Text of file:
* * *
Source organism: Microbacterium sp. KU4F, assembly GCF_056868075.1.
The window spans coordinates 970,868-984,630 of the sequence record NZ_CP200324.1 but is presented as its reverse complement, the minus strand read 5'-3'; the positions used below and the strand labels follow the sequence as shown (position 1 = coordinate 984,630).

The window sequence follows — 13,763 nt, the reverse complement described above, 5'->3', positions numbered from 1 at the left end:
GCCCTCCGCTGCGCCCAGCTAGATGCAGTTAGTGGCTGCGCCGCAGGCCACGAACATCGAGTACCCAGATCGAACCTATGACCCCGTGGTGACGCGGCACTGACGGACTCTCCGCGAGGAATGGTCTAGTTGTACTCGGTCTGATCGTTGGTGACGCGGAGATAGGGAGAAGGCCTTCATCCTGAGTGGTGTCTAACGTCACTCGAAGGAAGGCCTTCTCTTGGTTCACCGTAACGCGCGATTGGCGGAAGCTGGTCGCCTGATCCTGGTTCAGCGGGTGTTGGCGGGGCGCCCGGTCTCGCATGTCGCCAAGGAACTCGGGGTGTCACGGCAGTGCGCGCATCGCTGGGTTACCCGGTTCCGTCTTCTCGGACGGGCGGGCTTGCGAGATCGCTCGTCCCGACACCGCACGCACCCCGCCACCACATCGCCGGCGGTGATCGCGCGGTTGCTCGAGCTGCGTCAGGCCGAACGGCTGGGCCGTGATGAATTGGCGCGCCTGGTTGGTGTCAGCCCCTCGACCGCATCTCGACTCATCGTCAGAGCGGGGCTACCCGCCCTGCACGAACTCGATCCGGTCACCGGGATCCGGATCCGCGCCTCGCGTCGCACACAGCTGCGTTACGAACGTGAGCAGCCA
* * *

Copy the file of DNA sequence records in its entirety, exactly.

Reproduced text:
Source organism: Microbacterium sp. KU4F, assembly GCF_056868075.1.
The window spans coordinates 970,868-984,630 of the sequence record NZ_CP200324.1 but is presented as its reverse complement, the minus strand read 5'-3'; the positions used below and the strand labels follow the sequence as shown (position 1 = coordinate 984,630).

The window sequence follows — 13,763 nt, the reverse complement described above, 5'->3', positions numbered from 1 at the left end:
GCCCTCCGCTGCGCCCAGCTAGATGCAGTTAGTGGCTGCGCCGCAGGCCACGAACATCGAGTACCCAGATCGAACCTATGACCCCGTGGTGACGCGGCACTGACGGACTCTCCGCGAGGAATGGTCTAGTTGTACTCGGTCTGATCGTTGGTGACGCGGAGATAGGGAGAAGGCCTTCATCCTGAGTGGTGTCTAACGTCACTCGAAGGAAGGCCTTCTCTTGGTTCACCGTAACGCGCGATTGGCGGAAGCTGGTCGCCTGATCCTGGTTCAGCGGGTGTTGGCGGGGCGCCCGGTCTCGCATGTCGCCAAGGAACTCGGGGTGTCACGGCAGTGCGCGCATCGCTGGGTTACCCGGTTCCGTCTTCTCGGACGGGCGGGCTTGCGAGATCGCTCGTCCCGACACCGCACGCACCCCGCCACCACATCGCCGGCGGTGATCGCGCGGTTGCTCGAGCTGCGTCAGGCCGAACGGCTGGGCCGTGATGAATTGGCGCGCCTGGTTGGTGTCAGCCCCTCGACCGCATCTCGACTCATCGTCAGAGCGGGGCTACCCGCCCTGCACGAACTCGATCCGGTCACCGGGATCCGGATCCGCGCCTCGCGTCGCACACAGCTGCGTTACGAACGTGAGCAGCCA